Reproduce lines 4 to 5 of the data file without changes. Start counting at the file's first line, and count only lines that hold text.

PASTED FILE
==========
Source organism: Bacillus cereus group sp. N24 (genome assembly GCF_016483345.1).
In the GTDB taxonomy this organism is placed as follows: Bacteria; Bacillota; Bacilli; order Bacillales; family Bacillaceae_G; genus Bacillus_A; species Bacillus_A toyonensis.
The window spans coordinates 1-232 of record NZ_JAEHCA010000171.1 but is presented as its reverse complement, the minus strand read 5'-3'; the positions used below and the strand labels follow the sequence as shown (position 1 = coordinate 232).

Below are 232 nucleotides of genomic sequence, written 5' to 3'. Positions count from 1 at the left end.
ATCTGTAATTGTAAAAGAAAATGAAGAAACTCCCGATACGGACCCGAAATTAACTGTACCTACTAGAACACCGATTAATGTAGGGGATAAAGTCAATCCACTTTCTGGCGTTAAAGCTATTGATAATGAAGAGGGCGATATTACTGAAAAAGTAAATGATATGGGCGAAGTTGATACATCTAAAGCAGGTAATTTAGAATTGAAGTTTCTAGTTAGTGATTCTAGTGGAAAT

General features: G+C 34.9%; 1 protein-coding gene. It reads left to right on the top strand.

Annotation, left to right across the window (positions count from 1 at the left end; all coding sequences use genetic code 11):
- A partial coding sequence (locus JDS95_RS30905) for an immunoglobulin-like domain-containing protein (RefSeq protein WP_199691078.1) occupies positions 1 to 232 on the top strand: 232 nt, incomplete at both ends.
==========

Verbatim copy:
Below are 232 nucleotides of genomic sequence, written 5' to 3'. Positions count from 1 at the left end.
ATCTGTAATTGTAAAAGAAAATGAAGAAACTCCCGATACGGACCCGAAATTAACTGTACCTACTAGAACACCGATTAATGTAGGGGATAAAGTCAATCCACTTTCTGGCGTTAAAGCTATTGATAATGAAGAGGGCGATATTACTGAAAAAGTAAATGATATGGGCGAAGTTGATACATCTAAAGCAGGTAATTTAGAATTGAAGTTTCTAGTTAGTGATTCTAGTGGAAAT